Day of exploration at Pegwell Bay for St Peter’s children

St Peter's pupils saw the Konik ponies at the reserve

Life is a great learning adventure for children at St Peter’s CE Juniors – especially on a big day out with the whole school and staff joining in.

All 360 children and 40 staff headed off to Pegwell Bay country park to celebrate the local area and explore the fantastic wildlife on their doorstep in Thanet.

The exhilarating day out in the winter sunshine began smoothly with thanks to the accommodating staff at Southeastern trains who helped the school decamp from Broadstairs Station to Thanet Parkway – no easy feat with 400 people.

This was followed by a walk through Cliffsend village to the nature reserve and the sea.

Nathan Williams, the school’s Science Lead who organised the day, said: “We want our children to experience the beauty of our local area and have a chance to see the wide variety of wildlife that visit our shores.”

The children were rewarded with some great sights, seeing pheasants, kestrels, curlews, herons and the beautiful Konik ponies that roam the park. Some pupils were lucky enough to see seals swimming in the mouth of the River Stour.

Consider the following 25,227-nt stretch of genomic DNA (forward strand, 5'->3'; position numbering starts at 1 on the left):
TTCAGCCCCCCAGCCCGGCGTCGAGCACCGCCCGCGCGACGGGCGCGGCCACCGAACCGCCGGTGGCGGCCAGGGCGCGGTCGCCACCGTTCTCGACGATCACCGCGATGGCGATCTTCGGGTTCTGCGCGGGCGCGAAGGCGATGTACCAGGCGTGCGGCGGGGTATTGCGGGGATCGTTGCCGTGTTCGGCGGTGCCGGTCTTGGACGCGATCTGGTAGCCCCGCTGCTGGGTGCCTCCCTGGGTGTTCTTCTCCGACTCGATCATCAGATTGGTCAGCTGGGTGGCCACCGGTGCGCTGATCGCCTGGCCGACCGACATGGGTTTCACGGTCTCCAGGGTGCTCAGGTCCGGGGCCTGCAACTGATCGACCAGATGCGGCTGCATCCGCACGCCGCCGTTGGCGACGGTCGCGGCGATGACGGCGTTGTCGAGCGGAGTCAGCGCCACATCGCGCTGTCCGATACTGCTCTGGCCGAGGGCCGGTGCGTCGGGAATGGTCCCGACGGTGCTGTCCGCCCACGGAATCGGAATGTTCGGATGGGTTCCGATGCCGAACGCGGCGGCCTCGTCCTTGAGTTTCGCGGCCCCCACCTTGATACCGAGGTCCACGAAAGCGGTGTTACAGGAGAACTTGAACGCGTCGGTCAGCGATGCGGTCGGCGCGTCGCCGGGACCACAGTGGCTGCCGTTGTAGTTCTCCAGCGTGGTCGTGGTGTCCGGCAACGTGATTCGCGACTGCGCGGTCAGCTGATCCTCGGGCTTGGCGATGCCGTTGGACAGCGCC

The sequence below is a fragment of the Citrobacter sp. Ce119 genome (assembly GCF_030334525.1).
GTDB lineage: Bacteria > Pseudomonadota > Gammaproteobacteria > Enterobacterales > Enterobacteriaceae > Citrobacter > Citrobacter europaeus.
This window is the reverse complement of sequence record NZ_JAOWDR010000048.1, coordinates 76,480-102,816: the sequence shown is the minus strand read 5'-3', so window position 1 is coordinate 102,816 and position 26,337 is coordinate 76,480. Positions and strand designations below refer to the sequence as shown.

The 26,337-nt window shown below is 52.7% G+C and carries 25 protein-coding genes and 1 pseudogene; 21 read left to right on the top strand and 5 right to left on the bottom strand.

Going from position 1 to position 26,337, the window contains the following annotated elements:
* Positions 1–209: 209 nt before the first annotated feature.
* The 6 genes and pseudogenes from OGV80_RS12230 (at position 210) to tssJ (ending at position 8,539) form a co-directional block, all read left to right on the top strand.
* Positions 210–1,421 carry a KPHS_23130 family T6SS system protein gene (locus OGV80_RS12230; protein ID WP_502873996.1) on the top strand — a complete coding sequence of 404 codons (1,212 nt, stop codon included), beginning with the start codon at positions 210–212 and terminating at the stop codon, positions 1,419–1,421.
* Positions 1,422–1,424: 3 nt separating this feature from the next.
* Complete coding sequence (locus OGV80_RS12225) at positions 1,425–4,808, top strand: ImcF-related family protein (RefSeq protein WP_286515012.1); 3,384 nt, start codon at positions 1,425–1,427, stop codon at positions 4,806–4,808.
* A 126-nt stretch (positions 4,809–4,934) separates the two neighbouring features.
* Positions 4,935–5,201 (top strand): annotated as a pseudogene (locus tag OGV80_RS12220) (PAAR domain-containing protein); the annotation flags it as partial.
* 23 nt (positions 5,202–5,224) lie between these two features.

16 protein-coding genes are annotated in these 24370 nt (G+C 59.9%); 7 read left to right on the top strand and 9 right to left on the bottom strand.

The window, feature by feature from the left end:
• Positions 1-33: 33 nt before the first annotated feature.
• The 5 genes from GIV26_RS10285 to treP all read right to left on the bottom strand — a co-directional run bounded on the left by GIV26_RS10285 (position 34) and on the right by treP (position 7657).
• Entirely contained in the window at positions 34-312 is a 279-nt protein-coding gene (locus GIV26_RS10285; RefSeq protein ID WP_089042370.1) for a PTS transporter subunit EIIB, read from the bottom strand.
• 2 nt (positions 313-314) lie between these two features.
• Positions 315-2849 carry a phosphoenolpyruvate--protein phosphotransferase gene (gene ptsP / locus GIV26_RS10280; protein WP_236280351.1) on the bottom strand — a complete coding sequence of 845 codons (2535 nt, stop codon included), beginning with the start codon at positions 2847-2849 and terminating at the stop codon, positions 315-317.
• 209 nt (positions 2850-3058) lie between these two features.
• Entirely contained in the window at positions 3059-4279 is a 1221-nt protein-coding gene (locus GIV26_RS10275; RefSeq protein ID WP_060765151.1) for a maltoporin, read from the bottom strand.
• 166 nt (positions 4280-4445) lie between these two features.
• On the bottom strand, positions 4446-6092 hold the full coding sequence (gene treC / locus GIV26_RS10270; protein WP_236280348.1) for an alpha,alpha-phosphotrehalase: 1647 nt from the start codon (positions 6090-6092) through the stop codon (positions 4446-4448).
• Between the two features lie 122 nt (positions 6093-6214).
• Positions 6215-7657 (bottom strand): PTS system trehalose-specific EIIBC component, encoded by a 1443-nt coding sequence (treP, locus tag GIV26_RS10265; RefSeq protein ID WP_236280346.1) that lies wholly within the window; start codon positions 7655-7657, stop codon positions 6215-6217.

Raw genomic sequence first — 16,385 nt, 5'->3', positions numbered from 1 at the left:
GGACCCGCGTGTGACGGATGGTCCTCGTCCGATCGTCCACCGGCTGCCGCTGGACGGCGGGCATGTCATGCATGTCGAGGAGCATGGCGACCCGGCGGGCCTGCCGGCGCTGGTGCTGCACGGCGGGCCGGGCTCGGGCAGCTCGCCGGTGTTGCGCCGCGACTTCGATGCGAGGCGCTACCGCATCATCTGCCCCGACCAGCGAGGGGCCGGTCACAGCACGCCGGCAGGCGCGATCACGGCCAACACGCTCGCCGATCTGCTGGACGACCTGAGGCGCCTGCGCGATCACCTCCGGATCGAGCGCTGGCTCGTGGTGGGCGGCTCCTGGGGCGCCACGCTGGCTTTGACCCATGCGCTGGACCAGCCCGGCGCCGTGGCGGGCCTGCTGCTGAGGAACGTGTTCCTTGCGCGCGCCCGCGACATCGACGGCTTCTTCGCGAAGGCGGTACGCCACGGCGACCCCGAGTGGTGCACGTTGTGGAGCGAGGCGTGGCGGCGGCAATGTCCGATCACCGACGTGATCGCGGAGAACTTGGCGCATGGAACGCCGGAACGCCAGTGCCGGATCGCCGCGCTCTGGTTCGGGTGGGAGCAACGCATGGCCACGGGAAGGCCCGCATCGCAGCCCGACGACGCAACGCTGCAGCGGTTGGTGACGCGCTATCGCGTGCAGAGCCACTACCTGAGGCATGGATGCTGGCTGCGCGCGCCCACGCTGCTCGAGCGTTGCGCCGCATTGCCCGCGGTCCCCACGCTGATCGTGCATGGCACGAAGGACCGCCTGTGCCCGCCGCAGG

Head Teacher Tim Whitehouse said: “This is part of what makes life at St Peter’s so special – it takes a huge amount of preparation to make our Great Outdoors Days run so smoothly but every single bit of that work is well worth it.

“The children had an amazing time. They experienced so much – the train ride, the hike, the beautiful view and the fantastic birds and animals – all in our own beautiful part of Kent.

“They returned to school with heads full of great memories, with lunch boxes emptied of anything possible to eat, and with very tired legs – with 23 000 steps being the unofficial average walked on our adventure.

“As well as being a fantastic educational experience it was, importantly, a lovely way to celebrate the togetherness of our St Peter’s community.”

St Peter’s holds two Big Outdoors Days each year taking the whole school to a local area of interest, once in the summer and once in the winter, so children can experience the changes that the different seasons bring to the plants, wildlife and, of course, the temperature.